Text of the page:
Fact or Fiction
Over the course of my research, I have come across a lot of information about the causes of hair loss. While many of the things that I have read have in fact been proven (with the aid of scientific studies) to be contributing factors to losing one’s hair, I have also come to realize that many of the widely held beliefs that people have regarding what causes hair loss are completely untrue.
I have included some of them here as I want individuals who are battling hair loss to have the right information. Clearing up some of the misconceptions that people have regarding the causes of hair loss will help them to have peace of mind, an important first step in the process for an individual to begin growing his or her hair back.
Misconceptions – On Hair Loss Causes
- Wearing a hat causes hair loss. There is nothing wrong with wearing a hat in the summer or a cap in the winter, and contrary to what many people believe, this does not restrict the circulation of blood to the scalp. A key reason for poor blood circulation to the scalp is stress.
- Using hair products such as gel, hairspray or mousse will cause one to lose his or her hair. While there are a number of harmful hairstyling products available on the market, manufacturers nowadays are a lot more conscious of any potential damage caused by their products. Furthermore, I continued to use several hairstyling products during my hair regrowth process without experiencing any negative impact from them as a result.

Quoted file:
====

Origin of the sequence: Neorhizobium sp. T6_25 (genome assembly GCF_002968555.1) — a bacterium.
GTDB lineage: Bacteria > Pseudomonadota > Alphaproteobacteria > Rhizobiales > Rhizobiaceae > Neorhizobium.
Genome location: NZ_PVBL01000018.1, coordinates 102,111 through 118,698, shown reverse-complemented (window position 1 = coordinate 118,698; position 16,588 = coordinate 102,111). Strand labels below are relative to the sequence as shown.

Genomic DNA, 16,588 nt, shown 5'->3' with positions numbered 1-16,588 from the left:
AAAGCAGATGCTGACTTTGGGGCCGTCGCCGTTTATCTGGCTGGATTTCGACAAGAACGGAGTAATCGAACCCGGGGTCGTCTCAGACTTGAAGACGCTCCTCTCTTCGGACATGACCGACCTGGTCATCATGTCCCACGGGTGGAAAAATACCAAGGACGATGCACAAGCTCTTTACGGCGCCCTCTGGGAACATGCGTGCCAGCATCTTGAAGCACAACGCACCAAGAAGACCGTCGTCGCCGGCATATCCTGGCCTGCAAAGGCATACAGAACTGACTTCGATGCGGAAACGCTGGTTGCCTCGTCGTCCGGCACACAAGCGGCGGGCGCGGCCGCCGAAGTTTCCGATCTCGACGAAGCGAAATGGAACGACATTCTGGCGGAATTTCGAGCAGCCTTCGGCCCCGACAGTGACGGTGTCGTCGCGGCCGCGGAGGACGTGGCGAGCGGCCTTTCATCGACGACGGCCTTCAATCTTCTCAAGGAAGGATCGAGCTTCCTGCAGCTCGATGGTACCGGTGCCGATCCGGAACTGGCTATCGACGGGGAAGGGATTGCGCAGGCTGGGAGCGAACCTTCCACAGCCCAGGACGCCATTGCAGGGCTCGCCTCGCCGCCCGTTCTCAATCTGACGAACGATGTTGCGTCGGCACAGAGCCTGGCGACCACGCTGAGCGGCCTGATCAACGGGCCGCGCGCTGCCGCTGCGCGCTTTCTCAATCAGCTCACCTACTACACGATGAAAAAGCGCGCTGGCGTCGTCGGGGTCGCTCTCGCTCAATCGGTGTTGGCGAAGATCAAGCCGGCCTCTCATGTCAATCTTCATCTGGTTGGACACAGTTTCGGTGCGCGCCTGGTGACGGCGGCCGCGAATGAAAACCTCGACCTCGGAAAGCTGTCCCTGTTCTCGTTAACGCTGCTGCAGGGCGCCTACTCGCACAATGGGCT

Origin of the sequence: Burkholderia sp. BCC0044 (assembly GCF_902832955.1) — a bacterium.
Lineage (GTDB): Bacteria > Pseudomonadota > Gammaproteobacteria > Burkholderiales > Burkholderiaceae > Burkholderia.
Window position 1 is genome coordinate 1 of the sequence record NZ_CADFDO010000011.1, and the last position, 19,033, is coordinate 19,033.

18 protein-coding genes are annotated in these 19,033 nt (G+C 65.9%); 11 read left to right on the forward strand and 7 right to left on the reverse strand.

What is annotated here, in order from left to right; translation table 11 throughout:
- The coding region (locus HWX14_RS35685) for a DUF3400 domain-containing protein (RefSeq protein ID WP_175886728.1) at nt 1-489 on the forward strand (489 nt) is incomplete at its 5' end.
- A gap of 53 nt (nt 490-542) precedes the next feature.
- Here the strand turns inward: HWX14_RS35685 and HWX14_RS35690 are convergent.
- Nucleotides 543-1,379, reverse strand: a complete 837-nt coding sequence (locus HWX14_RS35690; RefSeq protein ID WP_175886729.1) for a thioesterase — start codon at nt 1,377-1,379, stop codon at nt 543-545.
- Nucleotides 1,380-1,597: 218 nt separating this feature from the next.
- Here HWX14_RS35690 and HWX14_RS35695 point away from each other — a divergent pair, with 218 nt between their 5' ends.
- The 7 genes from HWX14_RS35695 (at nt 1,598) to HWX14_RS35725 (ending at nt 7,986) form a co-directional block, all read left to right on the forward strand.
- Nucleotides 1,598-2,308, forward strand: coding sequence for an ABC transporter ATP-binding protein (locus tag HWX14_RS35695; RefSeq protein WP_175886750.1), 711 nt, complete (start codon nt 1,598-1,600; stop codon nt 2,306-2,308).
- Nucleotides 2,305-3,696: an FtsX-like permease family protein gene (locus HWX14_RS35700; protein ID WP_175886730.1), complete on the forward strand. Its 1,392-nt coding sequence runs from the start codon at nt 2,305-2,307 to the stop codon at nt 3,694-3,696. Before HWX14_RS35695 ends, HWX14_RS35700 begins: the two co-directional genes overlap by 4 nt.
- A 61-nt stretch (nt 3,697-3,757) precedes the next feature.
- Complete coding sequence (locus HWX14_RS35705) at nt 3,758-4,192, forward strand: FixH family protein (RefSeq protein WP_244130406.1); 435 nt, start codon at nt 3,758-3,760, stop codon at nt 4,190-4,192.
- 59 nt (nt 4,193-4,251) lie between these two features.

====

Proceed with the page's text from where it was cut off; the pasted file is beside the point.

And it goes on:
- Hair loss is inherited from your mother’s side of the family. This is definitely one of the most popular hair loss myths out there, but there is no evidence to support this belief. Research studies have shown that you can inherit hair loss from either parent.
- Cutting your hair short helps it to grow back thicker. Generally, the root of a hair strand is thicker than the tip. Accordingly, the misconception exists that the entire hair strand will be as thick as the root if it is cut short and then grows out. The truth is that the tip of the hair strand will be thinner than the root. Subsequent to being cut short and returning to its original length, the hair strand is going to look the same as it previously did.
- Shampooing your hair frequently causes hair loss. Studies have shown that if you reduce the number of times that you wash your hair, more hair will fall out each time than if you shampoo often. Hair on your scalp is loosened from its roots as a result of everyday activities (e.g. combing your hair, rubbing your hair against a pillow while sleeping) and when the hair is washed, it is not uncommon for a small number of hair strands to fall out. If the hair is not washed often, a greater number of loosened hairs will remain on the scalp and finally fall out when washed.
- Brushing your hair will improve blood circulation to the scalp and promote hair growth. There is no evidence to suggest that brushing your hair has any affect on circulation. Circulation to the scalp is improved by reducing stress and following a sound exercise program.